Chapter 3: Cracks in the Foundation
“I love the poorly educated.” ~Donald Trump
Lil D is very concerned with the manner in which Democrats are tending to the inherent flaws of their political “foundation.” Which he defined as:
“It built a political party on a foundation of Jim Crow-style racism, support of the KKK and slavery, and stark opposition to Abraham Lincoln. Every few decades they added a floor to that foundation. Those floors included a widespread welfare state, hindrance of businesses both big and small, political correctness, Soviet-style socialism, and Antifa. They are the party of dependence. Without that, they have nothing.”
This is hard. This is harder than I thought it would be. I’m stealing moments away in quarantine to do it and I really thought there’d be more here.
I want to avoid making jokes like a late night host or Chapo Trap House. I’m convinced that the look-how-stupid political analysis model is beneficial to the right and has been since George W. Bush. I’m also convinced that’s the reason for the presence of the bad jokes in this book.
Chapter 3 has something like a three act screenplay structure with a flashback comprising the entirety of the second act. Act 1 is Lil D recounting his project management of the International Trump Hotel & Tower in Chicago. From this venture, he learned that foundations are important and faulty foundations are bad, like the Freedom Tower in San Francisco.
“Today, they call it the ‘leaning tower of San Francisco’ and estimates are that it’ll take more than $100 million to fix -- not the best news for people who bought condos in the building, which have depreciated in value $400,000 on average.”
Cue the wavy screen and we’re off to, I assume, an amalgamation of summers he spent in Czechoslovakia. It was here as an adventuring five-year-old he learned the true horrors of a command economy. Apparently, the houses and buildings are very drab. There’s bread lines. Grandma and Grandpa are last in line because Grandpa won’t join the party. Also, their apartment was small. And the TV channels sucked. And…
“In Czechoslovakia, the government gave the people everything they needed to exist (barely) and then asked for a small amount of labor in return. People worked in careers that would maintain the status quo and provide for the state, and everyone made roughly the same amount of money. No one could make a higher wage just because he or she worked harder. There were no incentives, so there was no economic growth.”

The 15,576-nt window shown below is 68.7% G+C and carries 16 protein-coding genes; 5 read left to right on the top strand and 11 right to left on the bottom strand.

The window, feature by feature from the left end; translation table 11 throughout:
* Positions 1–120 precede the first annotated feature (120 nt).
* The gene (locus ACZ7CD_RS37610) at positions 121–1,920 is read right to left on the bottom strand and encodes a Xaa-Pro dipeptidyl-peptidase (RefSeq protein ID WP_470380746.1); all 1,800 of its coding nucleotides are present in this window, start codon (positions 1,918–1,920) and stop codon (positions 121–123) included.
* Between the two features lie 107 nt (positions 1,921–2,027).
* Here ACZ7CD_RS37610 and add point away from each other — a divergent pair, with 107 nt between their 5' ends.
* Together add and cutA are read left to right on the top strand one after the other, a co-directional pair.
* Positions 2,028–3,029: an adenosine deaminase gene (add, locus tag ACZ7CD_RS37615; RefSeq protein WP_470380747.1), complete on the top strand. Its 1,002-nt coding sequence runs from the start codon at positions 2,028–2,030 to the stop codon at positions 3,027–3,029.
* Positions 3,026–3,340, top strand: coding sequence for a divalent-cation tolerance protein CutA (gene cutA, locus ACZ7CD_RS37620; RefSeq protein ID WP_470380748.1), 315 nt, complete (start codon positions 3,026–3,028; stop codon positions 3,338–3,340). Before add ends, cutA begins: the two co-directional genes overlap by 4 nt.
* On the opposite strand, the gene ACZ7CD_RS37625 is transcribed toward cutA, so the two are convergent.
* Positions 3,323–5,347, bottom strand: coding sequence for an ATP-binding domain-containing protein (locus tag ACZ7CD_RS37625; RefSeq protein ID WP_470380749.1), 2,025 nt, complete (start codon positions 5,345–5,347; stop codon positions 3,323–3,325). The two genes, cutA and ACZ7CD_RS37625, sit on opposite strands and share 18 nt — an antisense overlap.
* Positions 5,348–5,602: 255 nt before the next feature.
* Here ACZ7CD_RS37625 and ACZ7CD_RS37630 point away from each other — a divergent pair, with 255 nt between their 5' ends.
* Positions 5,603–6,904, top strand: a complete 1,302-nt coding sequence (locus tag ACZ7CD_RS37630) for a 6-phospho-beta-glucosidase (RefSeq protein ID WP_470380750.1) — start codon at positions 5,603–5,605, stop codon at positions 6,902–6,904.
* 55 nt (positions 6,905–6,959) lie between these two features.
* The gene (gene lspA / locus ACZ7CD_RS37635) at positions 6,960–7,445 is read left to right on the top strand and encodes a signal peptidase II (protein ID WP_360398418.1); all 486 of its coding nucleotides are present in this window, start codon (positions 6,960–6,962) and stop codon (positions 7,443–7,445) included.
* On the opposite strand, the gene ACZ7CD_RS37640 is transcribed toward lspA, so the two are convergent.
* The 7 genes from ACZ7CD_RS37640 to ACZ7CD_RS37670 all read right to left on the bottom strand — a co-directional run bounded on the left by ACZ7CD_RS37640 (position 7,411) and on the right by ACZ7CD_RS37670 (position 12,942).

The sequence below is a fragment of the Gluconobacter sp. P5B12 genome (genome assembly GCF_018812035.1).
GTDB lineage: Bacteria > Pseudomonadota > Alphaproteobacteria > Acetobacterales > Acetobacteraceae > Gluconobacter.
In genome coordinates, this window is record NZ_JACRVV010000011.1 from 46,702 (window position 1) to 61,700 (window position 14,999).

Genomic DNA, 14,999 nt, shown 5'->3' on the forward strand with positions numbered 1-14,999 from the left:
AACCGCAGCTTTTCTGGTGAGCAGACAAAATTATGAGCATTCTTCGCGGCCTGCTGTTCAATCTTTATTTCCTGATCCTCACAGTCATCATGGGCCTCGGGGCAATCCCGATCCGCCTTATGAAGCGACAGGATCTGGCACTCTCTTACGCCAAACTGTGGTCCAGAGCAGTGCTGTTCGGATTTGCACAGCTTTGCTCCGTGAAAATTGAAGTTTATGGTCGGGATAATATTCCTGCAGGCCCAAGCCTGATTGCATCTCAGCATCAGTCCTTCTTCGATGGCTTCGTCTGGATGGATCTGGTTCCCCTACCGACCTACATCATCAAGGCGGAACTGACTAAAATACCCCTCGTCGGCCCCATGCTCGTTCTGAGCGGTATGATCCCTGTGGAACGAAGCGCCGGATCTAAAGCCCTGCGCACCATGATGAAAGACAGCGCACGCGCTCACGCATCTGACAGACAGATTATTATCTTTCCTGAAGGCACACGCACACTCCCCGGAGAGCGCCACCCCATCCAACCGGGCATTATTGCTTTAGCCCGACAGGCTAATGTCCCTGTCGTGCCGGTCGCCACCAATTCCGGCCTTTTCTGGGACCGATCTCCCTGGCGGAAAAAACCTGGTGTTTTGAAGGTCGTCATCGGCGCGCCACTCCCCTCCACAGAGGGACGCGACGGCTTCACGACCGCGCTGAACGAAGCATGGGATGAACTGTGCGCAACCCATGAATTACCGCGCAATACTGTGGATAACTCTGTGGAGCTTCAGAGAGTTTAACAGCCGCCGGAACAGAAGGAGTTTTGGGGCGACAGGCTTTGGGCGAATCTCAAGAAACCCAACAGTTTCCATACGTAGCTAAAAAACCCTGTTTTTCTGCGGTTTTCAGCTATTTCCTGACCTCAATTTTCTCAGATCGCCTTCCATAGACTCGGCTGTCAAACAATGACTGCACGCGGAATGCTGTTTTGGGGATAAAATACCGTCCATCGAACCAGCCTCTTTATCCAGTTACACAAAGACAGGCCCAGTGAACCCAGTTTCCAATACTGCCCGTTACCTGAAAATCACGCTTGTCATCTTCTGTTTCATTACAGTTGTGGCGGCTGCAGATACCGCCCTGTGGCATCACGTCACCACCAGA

I have very few tools to refute this analysis of Czechoslovakia’s economic movement. Plus, there’s very little incentive for me to do so. Personal growth? I guess. There’s certainly no monetary reason presented. See, I think when you hover between the bottom three tax brackets, money really is the most powerful motivator around. Most of the time.
Also, when people do the kind of long form video essays, like on Youtube, on topics like Lil D's book, all they do is go find someone or somewhere that has the expertise necessary to refute or clarify the statements and quote them. I bet that’s more persuasive if you've been to college or beyond. If you’re somewhat familiar with things like the scientific method, peer-reviewed journals, the differences between conjecture and theory, and keyhole essays. I believe it’s possible to view, without knowledge of the aforementioned, one person says one thing and one person says something different. As though discourse itself were made up of facts and alternative facts.
“Stupid” may be an identity. It’s possible that taking pride in a lack of formal education has become a badge of honor -- worn especially in the anonymizing mists of the internet. It’s possible that the liberal tears that are so often sought are the tears of frustration at being confronted with a deluge of inaccuracy. The conservative countermeasure to being wrong or transparent in their greed, racism, homophobia, or economics is to present so many shoddily constructed ideas that the liberal or “leftist” on the other side steams up and goes red-faced. It’s possible this is where the political game is now.
The game forces someone into unpleasant feelings until the only refuge is numbness. Engagement may be the beginning of the losing. Because people who went to college are programmed to disabuse someone of their ignorance as quickly and efficiently as possible without regard to emotional stresses. Because that, perhaps until very recently for most, is how college gets down. It’s all about overload now.
That’s all I really have. Lil D then launches into his third act featuring the dangers of AOC, Bernie, The Squad, and Teen Vogue. Last one is not a joke. Apparently, it’s leftist propaganda for the young. I let my subscription lapse, so I can’t really comment.
I would, however, leave you with this:
“I would help my friends pluck and butcher them--I butchered hundreds of chickens in my childhood.”